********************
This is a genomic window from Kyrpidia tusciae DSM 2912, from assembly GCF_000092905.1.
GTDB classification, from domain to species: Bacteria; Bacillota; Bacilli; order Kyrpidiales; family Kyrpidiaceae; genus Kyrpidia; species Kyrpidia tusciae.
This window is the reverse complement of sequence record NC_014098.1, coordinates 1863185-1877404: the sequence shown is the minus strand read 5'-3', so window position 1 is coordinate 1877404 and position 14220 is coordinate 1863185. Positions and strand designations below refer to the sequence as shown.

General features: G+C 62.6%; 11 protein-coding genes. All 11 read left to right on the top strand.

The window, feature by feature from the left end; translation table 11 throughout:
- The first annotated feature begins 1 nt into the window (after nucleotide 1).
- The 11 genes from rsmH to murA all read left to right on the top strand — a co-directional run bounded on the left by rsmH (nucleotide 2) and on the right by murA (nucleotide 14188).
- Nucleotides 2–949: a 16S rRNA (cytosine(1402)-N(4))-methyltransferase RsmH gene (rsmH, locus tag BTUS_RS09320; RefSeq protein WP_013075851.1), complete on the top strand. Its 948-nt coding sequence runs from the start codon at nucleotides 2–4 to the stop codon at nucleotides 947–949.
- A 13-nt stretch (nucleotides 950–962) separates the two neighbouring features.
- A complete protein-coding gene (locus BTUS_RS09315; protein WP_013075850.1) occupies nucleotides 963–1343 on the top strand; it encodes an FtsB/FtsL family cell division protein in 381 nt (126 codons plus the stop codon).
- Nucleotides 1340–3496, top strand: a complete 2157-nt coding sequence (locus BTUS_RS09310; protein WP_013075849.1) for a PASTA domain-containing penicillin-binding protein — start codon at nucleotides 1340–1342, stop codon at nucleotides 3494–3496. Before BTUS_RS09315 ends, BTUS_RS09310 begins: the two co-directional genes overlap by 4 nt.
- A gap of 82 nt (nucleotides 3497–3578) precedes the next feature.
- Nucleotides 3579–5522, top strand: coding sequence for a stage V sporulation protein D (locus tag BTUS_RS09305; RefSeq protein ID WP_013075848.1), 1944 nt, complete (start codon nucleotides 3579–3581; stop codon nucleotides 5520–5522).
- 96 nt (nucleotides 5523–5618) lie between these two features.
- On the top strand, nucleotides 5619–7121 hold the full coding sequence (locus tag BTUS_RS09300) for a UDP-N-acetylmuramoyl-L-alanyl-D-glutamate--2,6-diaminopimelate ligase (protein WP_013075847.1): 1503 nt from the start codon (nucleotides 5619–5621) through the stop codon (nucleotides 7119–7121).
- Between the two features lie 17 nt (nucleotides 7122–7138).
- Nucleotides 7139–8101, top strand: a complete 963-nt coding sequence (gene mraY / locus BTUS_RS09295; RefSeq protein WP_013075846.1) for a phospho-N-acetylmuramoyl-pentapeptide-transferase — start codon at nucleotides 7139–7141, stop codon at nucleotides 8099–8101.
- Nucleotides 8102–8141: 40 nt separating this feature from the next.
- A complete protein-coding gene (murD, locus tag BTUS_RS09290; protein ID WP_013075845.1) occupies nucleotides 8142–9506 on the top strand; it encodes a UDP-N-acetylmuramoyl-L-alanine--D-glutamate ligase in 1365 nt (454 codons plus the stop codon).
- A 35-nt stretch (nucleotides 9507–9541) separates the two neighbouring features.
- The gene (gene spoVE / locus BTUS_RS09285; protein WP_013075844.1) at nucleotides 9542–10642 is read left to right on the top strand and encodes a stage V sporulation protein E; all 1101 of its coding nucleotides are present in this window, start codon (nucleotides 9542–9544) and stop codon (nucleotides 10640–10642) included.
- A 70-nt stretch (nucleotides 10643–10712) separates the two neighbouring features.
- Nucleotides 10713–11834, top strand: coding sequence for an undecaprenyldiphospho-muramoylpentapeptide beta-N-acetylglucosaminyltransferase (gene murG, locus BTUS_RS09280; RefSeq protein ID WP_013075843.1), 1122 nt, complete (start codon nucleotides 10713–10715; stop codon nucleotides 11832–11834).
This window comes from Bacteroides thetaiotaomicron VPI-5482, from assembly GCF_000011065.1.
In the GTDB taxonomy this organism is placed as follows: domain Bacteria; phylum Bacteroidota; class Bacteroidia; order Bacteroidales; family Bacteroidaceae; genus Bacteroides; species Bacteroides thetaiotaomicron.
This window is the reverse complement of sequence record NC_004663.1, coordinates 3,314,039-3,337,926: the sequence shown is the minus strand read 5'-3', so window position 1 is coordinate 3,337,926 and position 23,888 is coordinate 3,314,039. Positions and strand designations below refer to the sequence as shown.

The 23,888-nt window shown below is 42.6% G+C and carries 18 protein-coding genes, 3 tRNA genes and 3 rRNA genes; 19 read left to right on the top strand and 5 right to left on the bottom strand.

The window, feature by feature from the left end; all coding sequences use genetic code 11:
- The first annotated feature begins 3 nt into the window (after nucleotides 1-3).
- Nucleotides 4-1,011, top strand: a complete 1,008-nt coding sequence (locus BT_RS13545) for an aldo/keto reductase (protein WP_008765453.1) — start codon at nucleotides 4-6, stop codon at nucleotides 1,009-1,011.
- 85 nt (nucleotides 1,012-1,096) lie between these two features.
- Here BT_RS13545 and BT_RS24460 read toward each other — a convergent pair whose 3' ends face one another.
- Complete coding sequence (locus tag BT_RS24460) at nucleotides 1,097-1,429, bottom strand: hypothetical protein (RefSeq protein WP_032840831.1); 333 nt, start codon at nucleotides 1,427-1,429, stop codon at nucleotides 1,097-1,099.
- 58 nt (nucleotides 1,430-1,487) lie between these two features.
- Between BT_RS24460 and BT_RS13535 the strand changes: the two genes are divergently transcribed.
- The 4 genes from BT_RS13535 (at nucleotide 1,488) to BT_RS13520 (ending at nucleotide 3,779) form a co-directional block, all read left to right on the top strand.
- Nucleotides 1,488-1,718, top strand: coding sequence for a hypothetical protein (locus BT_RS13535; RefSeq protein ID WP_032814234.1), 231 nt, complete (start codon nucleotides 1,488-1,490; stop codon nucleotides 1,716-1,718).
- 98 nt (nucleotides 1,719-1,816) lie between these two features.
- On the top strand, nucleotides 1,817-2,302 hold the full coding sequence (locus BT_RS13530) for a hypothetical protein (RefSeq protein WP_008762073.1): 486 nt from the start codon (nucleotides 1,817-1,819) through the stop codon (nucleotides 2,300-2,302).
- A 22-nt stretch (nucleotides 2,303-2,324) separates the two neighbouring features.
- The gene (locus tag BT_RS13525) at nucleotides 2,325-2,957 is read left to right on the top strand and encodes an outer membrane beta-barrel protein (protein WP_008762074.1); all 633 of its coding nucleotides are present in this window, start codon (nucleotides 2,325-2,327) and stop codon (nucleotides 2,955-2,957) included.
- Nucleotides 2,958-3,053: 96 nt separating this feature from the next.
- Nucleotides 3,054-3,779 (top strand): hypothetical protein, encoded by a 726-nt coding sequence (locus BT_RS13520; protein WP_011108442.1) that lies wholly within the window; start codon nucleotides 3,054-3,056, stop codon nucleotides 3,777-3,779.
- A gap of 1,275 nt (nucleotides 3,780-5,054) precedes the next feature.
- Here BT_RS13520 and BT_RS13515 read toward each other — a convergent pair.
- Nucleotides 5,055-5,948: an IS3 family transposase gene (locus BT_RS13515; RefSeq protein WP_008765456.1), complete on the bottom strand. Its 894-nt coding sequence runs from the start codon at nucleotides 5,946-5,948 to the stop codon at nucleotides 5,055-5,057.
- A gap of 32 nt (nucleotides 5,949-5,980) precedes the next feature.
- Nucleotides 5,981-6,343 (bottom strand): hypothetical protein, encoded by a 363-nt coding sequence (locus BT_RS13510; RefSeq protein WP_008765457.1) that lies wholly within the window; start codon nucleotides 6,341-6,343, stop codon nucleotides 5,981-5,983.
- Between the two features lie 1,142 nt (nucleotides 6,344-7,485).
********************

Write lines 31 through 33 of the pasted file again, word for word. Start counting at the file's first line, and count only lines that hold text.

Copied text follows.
- 85 nt (nucleotides 1,012-1,096) lie between these two features.
- Here BT_RS13545 and BT_RS24460 read toward each other — a convergent pair whose 3' ends face one another.
- Complete coding sequence (locus tag BT_RS24460) at nucleotides 1,097-1,429, bottom strand: hypothetical protein (RefSeq protein WP_032840831.1); 333 nt, start codon at nucleotides 1,427-1,429, stop codon at nucleotides 1,097-1,099.